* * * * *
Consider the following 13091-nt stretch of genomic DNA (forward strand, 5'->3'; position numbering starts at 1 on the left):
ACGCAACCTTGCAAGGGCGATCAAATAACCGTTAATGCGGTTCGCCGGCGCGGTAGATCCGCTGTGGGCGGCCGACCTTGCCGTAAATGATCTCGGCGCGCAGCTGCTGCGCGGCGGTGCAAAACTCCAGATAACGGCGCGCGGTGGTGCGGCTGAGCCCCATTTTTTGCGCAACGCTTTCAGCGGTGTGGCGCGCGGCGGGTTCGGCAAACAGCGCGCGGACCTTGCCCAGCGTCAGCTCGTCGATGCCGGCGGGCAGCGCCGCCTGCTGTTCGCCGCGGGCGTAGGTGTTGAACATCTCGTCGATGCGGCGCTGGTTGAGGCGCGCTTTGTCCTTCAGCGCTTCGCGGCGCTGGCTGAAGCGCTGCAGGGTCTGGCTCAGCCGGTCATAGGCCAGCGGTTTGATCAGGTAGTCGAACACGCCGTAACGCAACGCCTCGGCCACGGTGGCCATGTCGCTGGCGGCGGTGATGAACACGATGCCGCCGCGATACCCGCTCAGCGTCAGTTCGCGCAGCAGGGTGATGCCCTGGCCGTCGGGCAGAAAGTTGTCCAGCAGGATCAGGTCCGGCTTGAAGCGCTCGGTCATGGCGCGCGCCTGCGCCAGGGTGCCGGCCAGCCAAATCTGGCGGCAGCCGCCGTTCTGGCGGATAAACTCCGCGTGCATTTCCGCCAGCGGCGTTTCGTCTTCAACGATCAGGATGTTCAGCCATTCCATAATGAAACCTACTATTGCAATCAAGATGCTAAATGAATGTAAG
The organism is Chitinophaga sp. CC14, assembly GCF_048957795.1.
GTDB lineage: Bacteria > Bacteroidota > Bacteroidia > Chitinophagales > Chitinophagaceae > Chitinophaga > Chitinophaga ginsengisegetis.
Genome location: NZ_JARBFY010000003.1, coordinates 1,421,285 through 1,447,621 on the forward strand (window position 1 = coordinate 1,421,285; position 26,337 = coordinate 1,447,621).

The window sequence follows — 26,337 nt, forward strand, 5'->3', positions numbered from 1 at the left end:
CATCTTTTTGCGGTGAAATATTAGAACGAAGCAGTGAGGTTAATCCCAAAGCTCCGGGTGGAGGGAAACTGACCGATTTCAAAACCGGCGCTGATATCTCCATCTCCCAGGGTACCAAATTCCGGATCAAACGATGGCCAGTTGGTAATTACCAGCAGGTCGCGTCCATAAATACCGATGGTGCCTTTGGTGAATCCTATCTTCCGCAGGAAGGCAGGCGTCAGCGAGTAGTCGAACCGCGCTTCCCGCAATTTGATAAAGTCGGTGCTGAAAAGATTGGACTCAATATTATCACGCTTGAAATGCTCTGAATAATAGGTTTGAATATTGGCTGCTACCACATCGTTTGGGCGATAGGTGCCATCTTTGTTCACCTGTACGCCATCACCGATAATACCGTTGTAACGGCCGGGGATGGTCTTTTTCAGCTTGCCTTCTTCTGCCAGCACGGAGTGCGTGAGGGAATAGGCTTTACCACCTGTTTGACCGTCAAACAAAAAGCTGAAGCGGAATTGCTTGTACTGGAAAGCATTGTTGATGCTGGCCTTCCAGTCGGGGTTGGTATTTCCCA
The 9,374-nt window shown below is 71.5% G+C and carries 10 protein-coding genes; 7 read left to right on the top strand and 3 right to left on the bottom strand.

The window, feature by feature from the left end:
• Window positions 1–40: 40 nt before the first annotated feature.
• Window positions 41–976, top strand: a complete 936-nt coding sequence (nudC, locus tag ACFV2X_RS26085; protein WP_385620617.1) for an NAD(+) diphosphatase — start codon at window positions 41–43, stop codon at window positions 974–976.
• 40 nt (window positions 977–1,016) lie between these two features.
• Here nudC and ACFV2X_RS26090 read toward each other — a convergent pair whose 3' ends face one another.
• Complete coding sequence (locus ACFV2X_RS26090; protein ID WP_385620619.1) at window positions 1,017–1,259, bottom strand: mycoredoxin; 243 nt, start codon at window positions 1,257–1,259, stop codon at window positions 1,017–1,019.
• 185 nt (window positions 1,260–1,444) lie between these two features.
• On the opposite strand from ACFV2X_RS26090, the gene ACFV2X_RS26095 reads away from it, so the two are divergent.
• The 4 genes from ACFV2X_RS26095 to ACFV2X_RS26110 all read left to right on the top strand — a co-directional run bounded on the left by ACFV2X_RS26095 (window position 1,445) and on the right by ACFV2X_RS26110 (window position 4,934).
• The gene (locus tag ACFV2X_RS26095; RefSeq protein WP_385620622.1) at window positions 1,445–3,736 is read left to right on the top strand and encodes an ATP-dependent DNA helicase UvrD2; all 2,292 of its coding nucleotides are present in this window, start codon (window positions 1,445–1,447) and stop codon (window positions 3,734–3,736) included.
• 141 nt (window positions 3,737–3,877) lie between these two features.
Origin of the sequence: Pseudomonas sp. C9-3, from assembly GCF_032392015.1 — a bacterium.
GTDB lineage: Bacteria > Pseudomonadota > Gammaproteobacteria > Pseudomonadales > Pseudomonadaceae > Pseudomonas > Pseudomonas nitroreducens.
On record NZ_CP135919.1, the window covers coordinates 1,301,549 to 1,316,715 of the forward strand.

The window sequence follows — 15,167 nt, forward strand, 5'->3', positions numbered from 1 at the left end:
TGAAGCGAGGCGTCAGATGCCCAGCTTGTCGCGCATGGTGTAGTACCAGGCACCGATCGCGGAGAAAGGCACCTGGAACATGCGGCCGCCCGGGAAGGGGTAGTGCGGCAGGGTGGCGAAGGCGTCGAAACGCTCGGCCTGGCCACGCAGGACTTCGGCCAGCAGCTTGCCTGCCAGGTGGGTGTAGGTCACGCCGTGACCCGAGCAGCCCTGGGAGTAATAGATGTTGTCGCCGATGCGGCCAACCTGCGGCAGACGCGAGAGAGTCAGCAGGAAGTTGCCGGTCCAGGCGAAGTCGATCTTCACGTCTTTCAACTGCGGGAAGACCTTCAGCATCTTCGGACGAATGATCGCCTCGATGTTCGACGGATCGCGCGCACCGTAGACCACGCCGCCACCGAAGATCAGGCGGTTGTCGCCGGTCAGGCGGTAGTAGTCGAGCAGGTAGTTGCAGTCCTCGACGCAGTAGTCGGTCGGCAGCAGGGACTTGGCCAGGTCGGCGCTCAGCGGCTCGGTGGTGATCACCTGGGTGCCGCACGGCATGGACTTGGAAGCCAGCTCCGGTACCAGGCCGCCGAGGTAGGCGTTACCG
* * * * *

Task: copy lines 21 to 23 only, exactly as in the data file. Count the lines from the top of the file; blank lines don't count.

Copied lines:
GTDB lineage: Bacteria > Pseudomonadota > Gammaproteobacteria > Pseudomonadales > Pseudomonadaceae > Pseudomonas > Pseudomonas nitroreducens.
On record NZ_CP135919.1, the window covers coordinates 1,301,549 to 1,316,715 of the forward strand.

The window sequence follows — 15,167 nt, forward strand, 5'->3', positions numbered from 1 at the left end: